While some of my friends would be whipping out their digital cameras and/or iPhones out to take photos of their food and drinks, I would be wielding my trusty Nikon FE2 to immortalize delicious dishes in film.
I must confess that I am part of the population of Asians who like taking photos of their food. I shoot first, then eat after, much to the dismay of my friends who can’t wait to wolf down the delicious food before them. But, while some of those who share this hobby or practice with me would use their digital cameras or smartphones to take photos, I would do so with my trusty Nikon FE2 typically loaded with ISO 400 film.
I guess it’s one of my own ways to make my days a little bit more analogue. It’s easier and more convenient for people to just use their phones and Instagram away photos of their delicious lunches and dinners, but I am just not content with that. I actually prefer taking photos of food in film; they just look so much better and I don’t have to edit them anymore to make them appetizing. So, whether I simply eat out on my own, get invited in parties, or dine in a fancy restaurant with my family or friends, I always bring my Nikon FE2 and a bunch of ISO 400 films with me.
Of course, I don’t always get good photos, but those that do turn out nice can really be nice. Come and take a look:
You can find more of my food in film snaps in this album.
It’s these results that keep me shooting food in film with every chance I get. I hope you find them as nice and appetizing as I do!
On this day and age when many are incorporating digital gear into their workflows, whether fully or partly, there still are photographers who remain rooted to their analog roots and continue to shoot with film cameras. In commemoration of Film Photography Day happening tomorrow, we have scoured through our past interviews to highlight the reasons these photographers choose to still shoot film.
Because they have faceless conversations with readers, authors are distinguished by their eloquence and imagination. But seeing an inset portrait of a favorite writer can be a delight to a fan: The man or woman whose words seem so immortal is human after all.
Have a gander at our selection of lovely community-taken images with their trusty 355 camera loaded with the Lomography Color Negative 100. While you're at it, find out how you can earn piggies and have your own photos be featured on the Online Shop!
If you'd be shooting in low light, at night, or in any other situation that would require a high speed film for best results, why don't you try the Lomography Color Negative 800 for 35mm cameras? Allow five of our community members to convince you with their respective reviews in this installment of Reviews on Rewind.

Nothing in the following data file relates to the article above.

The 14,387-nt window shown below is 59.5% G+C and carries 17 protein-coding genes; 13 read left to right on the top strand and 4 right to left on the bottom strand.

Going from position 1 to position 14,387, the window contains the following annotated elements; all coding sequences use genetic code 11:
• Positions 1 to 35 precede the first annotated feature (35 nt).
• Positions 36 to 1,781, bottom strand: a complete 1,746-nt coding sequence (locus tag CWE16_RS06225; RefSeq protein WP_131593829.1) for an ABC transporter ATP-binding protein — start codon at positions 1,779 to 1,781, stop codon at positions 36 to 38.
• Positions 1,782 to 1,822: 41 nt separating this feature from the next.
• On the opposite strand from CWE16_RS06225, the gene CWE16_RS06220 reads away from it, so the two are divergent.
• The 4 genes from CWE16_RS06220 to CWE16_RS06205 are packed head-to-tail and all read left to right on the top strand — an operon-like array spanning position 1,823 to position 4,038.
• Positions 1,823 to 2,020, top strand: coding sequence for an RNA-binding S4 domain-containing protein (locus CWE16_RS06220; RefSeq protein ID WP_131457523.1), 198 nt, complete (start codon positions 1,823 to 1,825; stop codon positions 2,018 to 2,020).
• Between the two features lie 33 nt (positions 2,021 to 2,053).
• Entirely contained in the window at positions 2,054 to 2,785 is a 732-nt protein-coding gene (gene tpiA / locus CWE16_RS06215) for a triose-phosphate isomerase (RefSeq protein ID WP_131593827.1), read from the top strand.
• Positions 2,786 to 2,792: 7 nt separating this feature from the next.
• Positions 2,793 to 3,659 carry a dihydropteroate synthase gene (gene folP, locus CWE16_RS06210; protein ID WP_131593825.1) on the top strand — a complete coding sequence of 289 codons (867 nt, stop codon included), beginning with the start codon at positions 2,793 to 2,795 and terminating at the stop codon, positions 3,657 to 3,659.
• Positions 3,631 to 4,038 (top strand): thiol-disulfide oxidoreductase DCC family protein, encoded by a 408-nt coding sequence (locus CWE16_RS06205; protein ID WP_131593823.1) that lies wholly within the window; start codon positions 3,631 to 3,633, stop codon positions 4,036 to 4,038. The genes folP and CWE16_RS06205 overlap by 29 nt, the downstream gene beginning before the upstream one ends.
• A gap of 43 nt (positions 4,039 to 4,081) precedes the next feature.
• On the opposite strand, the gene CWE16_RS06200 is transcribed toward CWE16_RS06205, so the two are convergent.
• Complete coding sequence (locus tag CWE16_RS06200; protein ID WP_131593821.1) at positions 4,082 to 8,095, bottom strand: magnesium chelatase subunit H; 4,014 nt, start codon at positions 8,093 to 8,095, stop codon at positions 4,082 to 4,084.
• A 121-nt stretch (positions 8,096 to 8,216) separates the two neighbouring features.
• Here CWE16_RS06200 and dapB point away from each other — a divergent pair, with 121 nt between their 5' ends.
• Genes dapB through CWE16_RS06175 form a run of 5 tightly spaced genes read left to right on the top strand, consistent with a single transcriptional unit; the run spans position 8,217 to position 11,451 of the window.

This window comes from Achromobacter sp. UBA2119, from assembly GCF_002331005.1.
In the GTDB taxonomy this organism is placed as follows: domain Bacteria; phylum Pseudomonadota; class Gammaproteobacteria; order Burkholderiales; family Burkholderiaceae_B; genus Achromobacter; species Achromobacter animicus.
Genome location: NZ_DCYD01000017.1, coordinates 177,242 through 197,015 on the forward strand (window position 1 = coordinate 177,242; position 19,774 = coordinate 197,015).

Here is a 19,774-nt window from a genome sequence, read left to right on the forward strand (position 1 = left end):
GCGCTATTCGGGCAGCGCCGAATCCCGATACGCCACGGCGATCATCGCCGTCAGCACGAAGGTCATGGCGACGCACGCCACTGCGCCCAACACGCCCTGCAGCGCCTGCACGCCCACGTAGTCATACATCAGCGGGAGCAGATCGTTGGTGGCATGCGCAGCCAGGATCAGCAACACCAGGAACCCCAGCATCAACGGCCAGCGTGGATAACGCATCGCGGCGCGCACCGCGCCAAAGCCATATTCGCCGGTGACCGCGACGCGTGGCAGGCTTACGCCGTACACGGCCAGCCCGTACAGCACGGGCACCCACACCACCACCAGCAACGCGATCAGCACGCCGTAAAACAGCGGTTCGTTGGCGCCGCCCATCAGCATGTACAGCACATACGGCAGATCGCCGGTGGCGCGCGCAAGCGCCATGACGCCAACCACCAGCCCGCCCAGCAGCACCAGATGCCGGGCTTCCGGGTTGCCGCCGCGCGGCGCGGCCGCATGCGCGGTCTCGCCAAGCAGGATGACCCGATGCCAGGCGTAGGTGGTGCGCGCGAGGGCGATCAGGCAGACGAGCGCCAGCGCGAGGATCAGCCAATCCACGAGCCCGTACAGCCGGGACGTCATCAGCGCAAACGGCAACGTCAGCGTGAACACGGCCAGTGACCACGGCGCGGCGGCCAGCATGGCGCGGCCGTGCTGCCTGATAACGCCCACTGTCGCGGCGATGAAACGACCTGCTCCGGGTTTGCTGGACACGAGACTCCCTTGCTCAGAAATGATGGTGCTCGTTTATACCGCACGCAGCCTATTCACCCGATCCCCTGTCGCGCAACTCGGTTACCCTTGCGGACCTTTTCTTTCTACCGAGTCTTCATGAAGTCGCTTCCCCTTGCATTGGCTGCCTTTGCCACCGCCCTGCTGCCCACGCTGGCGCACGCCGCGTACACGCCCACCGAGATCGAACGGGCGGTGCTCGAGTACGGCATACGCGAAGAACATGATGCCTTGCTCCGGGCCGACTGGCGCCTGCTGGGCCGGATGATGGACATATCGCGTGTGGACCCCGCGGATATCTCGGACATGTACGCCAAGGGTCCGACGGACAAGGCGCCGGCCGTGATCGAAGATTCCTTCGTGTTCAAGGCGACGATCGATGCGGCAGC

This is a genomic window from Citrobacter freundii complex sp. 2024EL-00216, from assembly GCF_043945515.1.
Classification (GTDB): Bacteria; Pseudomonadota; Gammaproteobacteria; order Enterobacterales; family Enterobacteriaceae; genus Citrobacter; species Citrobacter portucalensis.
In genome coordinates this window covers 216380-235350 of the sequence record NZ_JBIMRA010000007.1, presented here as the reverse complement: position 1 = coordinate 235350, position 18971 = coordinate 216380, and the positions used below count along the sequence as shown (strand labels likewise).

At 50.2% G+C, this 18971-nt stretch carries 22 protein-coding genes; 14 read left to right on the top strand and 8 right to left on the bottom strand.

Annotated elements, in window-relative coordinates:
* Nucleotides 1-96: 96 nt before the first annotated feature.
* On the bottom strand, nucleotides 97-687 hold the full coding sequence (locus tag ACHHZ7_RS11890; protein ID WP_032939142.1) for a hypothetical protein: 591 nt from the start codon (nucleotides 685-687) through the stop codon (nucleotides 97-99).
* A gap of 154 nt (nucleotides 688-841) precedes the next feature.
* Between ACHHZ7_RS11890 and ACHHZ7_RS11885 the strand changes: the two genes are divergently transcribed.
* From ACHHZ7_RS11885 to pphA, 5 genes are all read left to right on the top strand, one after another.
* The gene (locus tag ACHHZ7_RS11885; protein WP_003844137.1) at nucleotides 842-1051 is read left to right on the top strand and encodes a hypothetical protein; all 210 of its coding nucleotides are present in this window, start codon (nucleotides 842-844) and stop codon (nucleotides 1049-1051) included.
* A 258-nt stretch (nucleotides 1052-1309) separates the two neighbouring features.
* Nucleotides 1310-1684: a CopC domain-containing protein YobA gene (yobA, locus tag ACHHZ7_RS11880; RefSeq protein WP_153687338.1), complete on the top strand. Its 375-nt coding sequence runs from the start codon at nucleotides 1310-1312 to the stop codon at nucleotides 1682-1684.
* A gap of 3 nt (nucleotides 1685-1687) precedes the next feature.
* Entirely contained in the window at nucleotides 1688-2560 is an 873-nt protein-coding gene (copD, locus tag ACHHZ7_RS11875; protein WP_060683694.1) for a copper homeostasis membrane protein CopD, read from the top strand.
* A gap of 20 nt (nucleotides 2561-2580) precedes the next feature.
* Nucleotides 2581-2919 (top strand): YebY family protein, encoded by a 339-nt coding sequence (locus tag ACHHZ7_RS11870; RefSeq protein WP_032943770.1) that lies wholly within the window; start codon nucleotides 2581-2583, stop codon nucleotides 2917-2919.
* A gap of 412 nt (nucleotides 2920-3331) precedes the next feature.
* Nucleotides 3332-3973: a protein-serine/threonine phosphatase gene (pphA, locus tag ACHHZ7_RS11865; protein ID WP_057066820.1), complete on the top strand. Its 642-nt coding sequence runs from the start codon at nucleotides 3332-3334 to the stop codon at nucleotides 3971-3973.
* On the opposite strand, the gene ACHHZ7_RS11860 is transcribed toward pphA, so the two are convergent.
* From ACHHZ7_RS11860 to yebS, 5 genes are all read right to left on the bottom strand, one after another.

It is clear from the wild variety of photos in the website that Lomographers will do just about anything to get a good shot. Some swap rolls with friends overseas while others concoct unheard-of film soups. And then there are the masters of operations, the ones who spy and crouch their way to a share-worthy picture. This is one such story.
On July 4, 1776, the redrafted version of Thomas Jefferson’s Declaration of Independence made it to Congress. Some 90 years later it was made into an official holiday. Since then, Americans have celebrated Fourth of July in full regalia. Some parade in flag-themed costumes or party in their best dresses, while others bond with friends over beer in the park.
He's a photographer extraordinaire who can whip out fantastic portraits whatever film he used. Shooting mostly with a Lubitel 166+, he aims to present his life in a colorful, surreal, and exaggerated manner. Give a loud round of applause for our newest LomoGuru, Andrea Russo!
This article is dedicated to the multifaceted American photographer George Krause and to his series depicting funeral monuments realized between 1962 and 1963. I was able to know about this series thanks to an important essay on photography written by former Museum of Modern Art (MoMA) Director of Photography, John Szarkowski. For this tribute, I loaded my trusty Praktica camera with a roll of Ilford film and took a series of photos in the Monumental Cemetery in my city, Como. Take a look!
Very few of even the most intrepid travelers get to set sail to the Arctic and the Antarctic. A lomographer known to the Community as stouf, however, was able to set foot on both polar regions. While the rare opportunity to visit these uncommon destinations came in parcel with his profession, he did not forget to bring along his trusty cameras and favorite film to capture scenes from the expeditions.
Really want to bring your film photos to life? We’re now offering totally analogue fine art prints in a host of large sizes and formats! Carefully enlarged from your negatives onto premium photographic paper by lab professionals, each picture is a unique piece of craftsmanship.
How do you bring a fresh perspective to a landscape that has been photographed from every possible angle? Using a brand-new film, of course! With this goal in mind, I loaded some LomoChrome Turquoise XR into my Nikon 35Ti and went on a major trip across southern Utah and northern Arizona.
If we are to make literal interpretations of parallel universes, they would probably look something like these. Step into our gallery and while you're at it, find out how you can earn piggies and have your own photographs be featured on the Online Shop!
Ladies and gentlemen, it's no secret that without you, our website would never be possible. With that in mind, we're calling on all Lomographers (that's you) for a helping hand by giving us your expert opinions. In return, we're passing out Piggy Points to spend in our Online Shop. Kiwis, Aussies and Scandinavians, whether you're residents, dreamers or just big fans of these great places — everybody can contribute and everybody can win!